# Divisibility Rules: 2, 3, 4, 5, 6, 9, and 10

A number a is divisible by the number b if a \div b has a remainder of zero (0). For example, 15 divided by 3 is exactly 5 which implies that its remainder is zero. We then say that 15 is divisible by 3.

In our other lesson, we discussed the divisibility rules for 7, 11, and 12. This time, we will cover the divisibility rules or tests for** 2**, **3**, **4**, **5**, **6**, **9**, and **10**. Believe me, you will be able to learn them very quickly because you may not know that you already have a basic and intuitive understanding of it. For instance, it is obvious that all even numbers are divisible by 2. That is pretty much the divisibility rule for **2**. The goal of this divisibility rules lesson is to formalize what you already know.

Divisibility rules help us to determine if a number is divisible by another without going through the actual division process such as the long division method. If the numbers in question are numerically small enough, we may not need to use the rules to test for divisibility. However, for numbers whose values are large enough, we want to have some rules to serve as “shortcuts” to help us figure out if they are indeed divisible by each other.

## Divisibility Rules for Numbers 2, 3, 4, 5, 6, 9 and 10

**A number is divisible by 2 if the last digit of the number is 0, 2, 4, 6, or 8.**

Example 1: Is the number 246 divisible by 2?

Solution: Since the last digit of the number 246 ends in 6, that means it is divisible by 2.

Example 2: Which of the numbers 100, 514, 309, and 768 are divisible by 2?

Solution: If we examine all four numbers, only the number 309 doesn’t end with 0, 2, 4, 6, or 8. We can conclude that all the numbers above except 309 are divisible by 2.

**A number is divisible by 3 if the sum of the digits of the number is divisible by 3.**

Example 1: Is the number 111 divisible by 3?

Solution:** **Let’s add the digits of the number 111. We have 1 + 1 + 1 = 3. Since the sum of the digits is divisible by the 3, therefore the number 111 is also divisible by 3.

Example 2: Which one of the two numbers 522 and 713 is divisible by 3?

Solution: The sum of the digits of 522 (5+2+2=9) is 9 which is divisible by 3. That makes 522 divisible by 3. However, the number 713 has 11 as the sum of its digits which is clearly not divisible by 3 thus 713 is not divisible by 3. Therefore, only 522 is divisible by 3.

**A number is divisible by 4 if the last two digits of the number are divisible by 4.**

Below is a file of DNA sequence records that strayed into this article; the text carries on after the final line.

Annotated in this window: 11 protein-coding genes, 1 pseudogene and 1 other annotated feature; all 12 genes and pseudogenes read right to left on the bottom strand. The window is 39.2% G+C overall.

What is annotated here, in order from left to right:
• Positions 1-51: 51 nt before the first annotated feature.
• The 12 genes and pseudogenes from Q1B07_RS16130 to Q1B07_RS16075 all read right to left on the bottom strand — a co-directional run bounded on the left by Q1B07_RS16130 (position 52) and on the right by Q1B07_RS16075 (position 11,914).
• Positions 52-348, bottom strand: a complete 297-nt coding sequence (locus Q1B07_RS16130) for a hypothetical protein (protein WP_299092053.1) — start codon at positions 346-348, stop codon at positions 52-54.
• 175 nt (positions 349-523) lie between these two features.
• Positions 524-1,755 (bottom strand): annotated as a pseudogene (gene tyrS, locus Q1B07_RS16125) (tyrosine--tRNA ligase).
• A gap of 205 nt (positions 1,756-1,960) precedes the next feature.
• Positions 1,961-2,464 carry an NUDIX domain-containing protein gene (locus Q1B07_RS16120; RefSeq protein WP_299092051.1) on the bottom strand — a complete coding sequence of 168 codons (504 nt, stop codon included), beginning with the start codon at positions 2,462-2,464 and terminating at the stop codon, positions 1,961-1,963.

Example 1: What is the only number in the set below is divisible by 4?

{945, 736, 118, 429}

Solution:** **Observe the last two digits of the four numbers in the set. Notice that 736 is the only number wherein the last two digits (36) is divisible by 4. We can conclude that 736 is the only number in the set that is divisible by 4.

Example 2: True or False. The number 5,554 is divisible by 4.

Solution:** **The last two digits of the number 5,554 is 54 which is not divisible by 4. That means the given number is NOT divisible by 4 so the answer is **false**.

**A number is divisible by 5 if the last digit of the number is 0 or 5.**

Example 1: Multiple Choice. Which number is divisible by 5.

*A)* 68

*B)* 71

*C)* 20

*D)* 44

Solution: In order for a number to be divisible by 5, the last digit of the number must be either 0 or 5. Going over the choices, only the number 20 is divisible by 5 so the answer is choice** C**.

Example 2: Select all the numbers that are divisible by 5.

*A)* 27

*B)* 105

*C)* 556

*D)* 343

E) 600

Solution: Both 105 and 600 are divisible by 5 because they either end in 0 or 5. Thus, options **B** and **E** are the correct answers.

**A number is divisible by 6 if the number is divisible by both 2 and 3.**

Example 1: Is the number 255 divisible by 6?

Solution: For the number 255 to be divisible by 6, it must divisible by 2 and 3. Let’s check first if it is divisible by 2. Note that 255 is not an even number (any number ending in 0, 2, 4, 6, or 8) which makes it not divisible 2. There’s no need to check further. We can now conclude that this is not divisible by 6. The answer is **NO**.

Example 2: Is the number 4,608 divisible by 6?

Solution: A number is an even number so it is divisible by 2. Now check if it is divisible by 3. Let’s do that by adding all the digits of 4,608 which is 4 + 6+ 0 + 8 = 18. Obviously, the sum of the digits is divisible by 3 because 18 ÷ 3 = 6. Since the number 4,608 is both divisible by 2 and 3 then it must also be divisible by 6. The answer is **YES**.

**A number is divisible by 9 if the sum of the digits is divisible by 9.**

Example 1: Is the number 1,764 divisible by 9?

Solution: For a number to be divisible by 9, the sum of its digits must also be divisible by 9. For the number 1,764 we get 1 + 7 + 6 + 4 = 18. Since the sum of the digits is 18 and is divisible by 9 therefore 1,764 must be divisible by 9.

Example 2: Select all the numbers that are divisible by 9.

*A)* 7,065

*B)* 3,512

*C)* 8,874

*D)* 22,778

*E)* 48,069

Solution:** **Let’s add the digits of each number and check if its sum is divisible by 9.

- For 7,065, 7 + 0 + 6 + 5 = 18 which is divisible by 9.
- For 3,512, 3 + 5 + 1 + 2 = 11 which is
**NOT**divisible by 9. - For 8,874, 8 + 8 + 7 + 4 = 27 which is divisible by 9.
- For 22,778, 2 + 2 + 7 + 7 + 8 = 26 which is
**NOT**divisible by 9. - For 48,069, 4 + 8 + 0 + 6 + 9 = 27 which is divisible by 9.

Therefore, choices **A**, **C**, and **E** are divisible by 9.

**A number is divisible by 10 if the last digit of the number is 0.**

The numbers 20, 40, 50, 170, and 990 are all divisible by 10 because their last digit is zero, 0. On the other hand, 21, 34, 127, and 468 are not divisible by 10 since they don’t end with zero.

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